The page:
Acidic jazz with a romping groove


Acid Cats

Mark Oprea

During a recent Acid Cats performance at the Stone Tavern, the five-piece closed its hour-long set with a vibrant version of “When the Saints Go Marching In.” Justin Tibbs, donning aviators, tilted the bell of his sax to the ceiling in unison with trumpet player Tommy Lehman. The whole tavern sung along with Lehman as he belted the famous, melodious chorus, tearing the house down via the group’s harmonious groove.

A typical Cats show, to say the least.

One of Akron’s most promising new jazz fusion groups in the last few years, the Acid Cats are set to play Akron’s Musica on Friday, Dec. 5, at 9 p.m., backing up their friends Jovan Wilder and the Wild Things. With a new album, “All in a Day’s Work,” underway, the Acid Cats are ready to flaunt their new voice and sound — featuring a lineup of Lehman-led backup singers, rappers and a fresh assortment of song arrangements.

“We’re trying to create some unity and some full compositions,” said bassist Zachary Wolfe Nagi-Schehl. “We’re trying to be a little more well-rounded.”

With a little more than a year since the release their first album, “Crosby Street,” in 2013, the Acid Cats have catapulted from a traditional, jazz-club combo to a romping quintet. Nagi-Schehl said it seemed like a quick transition. He first teamed up with guitarist Michael Vincent when the two attended the University of Akron, when the two were avid worshippers of John McLaughlin’s Mahavishnu Orchestra. They needed another Cat to play drums, so Cameron Bickley, a sophomore at Kent State, was brought in and Lehman followed. Their Mahavishnu-like EP came shortly afterwards. 

The then-quartet spent around three months experimenting with “acidic jazz,” a musical lineage that extends back to the eccentric Sun Ra, the legendary Jaco Pastorius and guitar pioneer Pat Metheny. Nagi-Schehl said Led Zeppelin also found its way into making the Cats what they are. Yet it wasn’t until Tibbs was brought in that the Cats morphed into their current formation, now, more comfortable in their skin than ever before, Lehman said.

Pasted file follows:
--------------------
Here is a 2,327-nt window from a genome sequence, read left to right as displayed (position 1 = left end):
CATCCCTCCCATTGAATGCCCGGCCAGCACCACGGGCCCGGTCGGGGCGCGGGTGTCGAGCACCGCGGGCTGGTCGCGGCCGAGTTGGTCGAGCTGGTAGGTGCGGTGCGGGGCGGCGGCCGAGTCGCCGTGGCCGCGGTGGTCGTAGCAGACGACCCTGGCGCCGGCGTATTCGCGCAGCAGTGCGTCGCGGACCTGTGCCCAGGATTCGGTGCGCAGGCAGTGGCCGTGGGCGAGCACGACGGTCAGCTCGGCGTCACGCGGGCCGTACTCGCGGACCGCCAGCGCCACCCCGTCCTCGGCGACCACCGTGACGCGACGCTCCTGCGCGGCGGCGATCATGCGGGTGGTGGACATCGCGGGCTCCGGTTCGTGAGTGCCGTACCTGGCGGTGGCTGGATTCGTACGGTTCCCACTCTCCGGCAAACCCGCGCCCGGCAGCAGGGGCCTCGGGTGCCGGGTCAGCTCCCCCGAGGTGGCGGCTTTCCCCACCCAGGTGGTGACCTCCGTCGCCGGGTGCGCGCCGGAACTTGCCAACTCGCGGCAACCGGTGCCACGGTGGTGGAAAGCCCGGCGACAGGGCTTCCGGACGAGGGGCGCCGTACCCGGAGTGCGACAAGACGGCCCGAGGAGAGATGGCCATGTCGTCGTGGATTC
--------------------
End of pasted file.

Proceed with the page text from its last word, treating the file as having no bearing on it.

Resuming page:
“It’s almost evolved into finding our own voice, as influenced by our community, and what’s hip to us right now,” he said.

What’s hip to Lehman and the rest shines through in their latest sound: Lehman’s confident, R&B vocals, ripe with love-torn lyrics; Vincent’s bumping, genre-blending leads; Nagi-Schehl and Bickley’s incessant rhythmic fuel. The added power of the human voice, adds a more textured Cats sound, representative of their current mindset. The only thing the Cats seemed to be missing is a full-on orchestra, Lehman said.

But the togetherness seen and heard in a Cats show doesn’t come easy. Vincent is known to be a practice-holic, shutting himself in isolation for several hours a day. Other than the two-day-a-week mandatory band practice, the Acid Cats are a close-knit collective, and are often known to spend holidays and birthdays together, even attending church service on Sundays. All of their recordings, Nagi-Schehl said, are live-tracked in one single room for this very reason.

“It’s about listening and hearing one another, trying to fit it together,” he said. “We each kind of have our own place, and it shows when we play.”

And for a very good reason.

“So hopefully it all kind of pours out naturally,” Nagi-Schehl said.

Along with the Akron, Cleveland and Canton bar gigs, the Cats have adapted their fusion to banquet halls, weddings and high-class restaurants. They even played a more tame gig at the St. John-Paul Lutheran Church in Akron earlier this year, proving that there is no venue too righteous for the five-piece’s acidic jazz rock.

Yet with the newest incarnation of the Acid Cats, longtime fans and Cats virgins alike can readily hop onto the groove that Lehman and tribe have been putting out since the start. Cats staples like “Jive Talk” or “Night in Brooklyn,” move feet and legs so freely for a reason, Lehman said.

“At the end of the day this music was created for dancers,” he said. “I think that’s the point: having that groove. It’s definitely the foundation of most of our music — which is having people tap their feet.”

And the group affirms this claim well enough, leaving any need for classification at the bar room door. To paraphrase Duke Ellington: Jazz is a good measure of freedom, and the Cats can sure affirm this well enough.

Nagi-Schehl said he feels they should go one step further for definition’s sake, in a Socratic sense.

“The real question is, however, ‘What is jazz?” he said.

Is it the Acid Cats?

“Well, it’s whatever you want it to be,” he said. “That’s what’s cool about it.”

Contact Mark at [email protected].